In addition to overlapping strengths, both teams have the same obvious weakness, as they face questions about the fourth starter slot. New York’s ALDS sweep meant Aaron Boone hasn’t had to answer that question yet—an opener followed by J.A. Happ seems the most likely possibility—while Houston used Verlander on short rest to ill effect in its first stab at a Game 4.

Because the Astros used Verlander and Cole this week, they will likely line up their rotation with Zack Greinke in Game 1, Verlander in Game 2, and Cole in Game 3, meaning all three pitchers would be able to pitch twice if the series goes seven games. This is the benefit of a rotation with three aces: Even with some shuffling from the ALDS order, manager A.J. Hinch can rest easy knowing he’ll have an All-Star ready to start six games.

Beyond an anticipated series for the quality of the 2019 clubs, this ALCS represents a rematch of an entertaining 2017 series. That ALCS, which Houston won in seven games, was packed with dramatic moments: José Altuve’s sprint around the bases to win Game 2, a late Yankees comeback in Game 4, two Verlander masterpieces (including the most recent playoff complete game for any pitcher), and Lance McCullers’s 24 consecutive curveballs to close out Game 7. The home team won every game, and Houston, with a league-best 60-21 home record this season, has the opportunity to take that advantage again this year.

The 2017 series came at a different place on these teams’ trajectories, though. The Astros hadn’t yet won a World Series or fully proved the efficacy of their extreme roster building methods; the Yankees were just a year removed from selling at the trade deadline for the first time in memory, thrilled just to advance that far in the first place. The rosters were remarkably different, too, in key places: Gleyber Torres was a top prospect; Yordan Álvarez hadn’t yet reached Double-A; Cole was a Pirate, Stanton a Marlin.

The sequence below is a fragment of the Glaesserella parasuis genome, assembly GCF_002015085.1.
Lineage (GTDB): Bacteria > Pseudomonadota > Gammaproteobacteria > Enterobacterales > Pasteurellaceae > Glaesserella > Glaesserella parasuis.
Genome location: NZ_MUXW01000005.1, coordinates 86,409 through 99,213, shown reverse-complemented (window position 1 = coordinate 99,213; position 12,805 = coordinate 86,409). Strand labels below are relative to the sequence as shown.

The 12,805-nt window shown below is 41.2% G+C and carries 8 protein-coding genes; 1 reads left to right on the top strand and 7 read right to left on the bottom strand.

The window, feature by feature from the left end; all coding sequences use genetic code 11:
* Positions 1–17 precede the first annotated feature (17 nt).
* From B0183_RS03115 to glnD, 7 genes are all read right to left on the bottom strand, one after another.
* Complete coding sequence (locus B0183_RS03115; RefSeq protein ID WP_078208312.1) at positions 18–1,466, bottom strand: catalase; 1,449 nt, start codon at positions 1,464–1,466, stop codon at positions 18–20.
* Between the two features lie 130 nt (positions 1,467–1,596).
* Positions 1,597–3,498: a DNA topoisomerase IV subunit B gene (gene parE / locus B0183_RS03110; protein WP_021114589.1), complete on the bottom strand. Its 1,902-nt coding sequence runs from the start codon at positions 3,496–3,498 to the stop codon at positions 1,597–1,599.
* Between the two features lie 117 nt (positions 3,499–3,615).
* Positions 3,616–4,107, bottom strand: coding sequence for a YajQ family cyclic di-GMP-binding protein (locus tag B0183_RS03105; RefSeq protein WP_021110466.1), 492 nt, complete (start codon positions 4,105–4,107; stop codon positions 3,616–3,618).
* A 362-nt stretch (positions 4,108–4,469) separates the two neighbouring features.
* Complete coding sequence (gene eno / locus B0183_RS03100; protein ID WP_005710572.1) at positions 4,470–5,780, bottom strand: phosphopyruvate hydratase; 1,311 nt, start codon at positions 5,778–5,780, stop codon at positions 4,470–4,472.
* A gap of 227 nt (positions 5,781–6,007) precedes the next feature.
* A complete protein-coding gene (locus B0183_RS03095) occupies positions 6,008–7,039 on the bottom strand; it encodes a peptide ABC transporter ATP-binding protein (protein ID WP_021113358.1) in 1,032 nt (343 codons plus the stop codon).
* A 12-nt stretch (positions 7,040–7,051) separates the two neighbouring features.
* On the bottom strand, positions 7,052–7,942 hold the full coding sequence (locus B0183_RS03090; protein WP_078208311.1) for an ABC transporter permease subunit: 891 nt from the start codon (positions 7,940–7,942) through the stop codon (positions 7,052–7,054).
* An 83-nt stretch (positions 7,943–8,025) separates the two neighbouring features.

New York’s starting lineup in Game 7 included at least four players—Greg Bird, Starlin Castro, Todd Frazier, and Chase Headley—who won’t play in the rematch, with a fifth (Aaron Hicks) questionable after not playing since early August due to injury. Of the Astros’ 12 pitchers in that 2017 series, just two—Verlander and Will Harris—were on the ALDS roster against Tampa. Heck, Jacoby Ellsbury played and scored a game-tying run.

The 2019 versions of these teams seem more fully actualized and matured. The top prospects are all major leaguers; the rotations are more secure; the lineups are deeper and more balanced. If the 2017 ALCS determined which of these clubs would reach a World Series first, the newest meeting seems like just another entry in what is sure to be a lengthy October rivalry.

This series projects as a close one, despite Houston’s home-field and rotation advantage. Tampa proved Houston’s potential fallibility in Round 1, and the Yankees should prove better able to hit Cole (or at least try) than the Rays’ roughly average offense. And the 2017 ALCS, after all, deserved to go seven games: The Astros won, but the Yankees actually outscored Houston (22-20), posted a significantly higher OPS (.621 to .565), and could have easily won if, say, Gary Sánchez hadn’t dropped the ball when Altuve raced toward home to take Game 2.

This time around, the ALCS may well hinge on more close plays and bobbled balls. Or Cole and Verlander and Greinke might mow through the Yankees’ lineup and send the favored Astros back to the World Series with ease. Cole, at least, is prepared to do so twice: He hasn’t lost a start since May or struck out fewer than 10 batters since August 1. He’s a free agent this winter, seemingly adding an extra “0” to his upcoming contract with every dazzling October start. Of course he’ll continue that streak, no matter the opposition.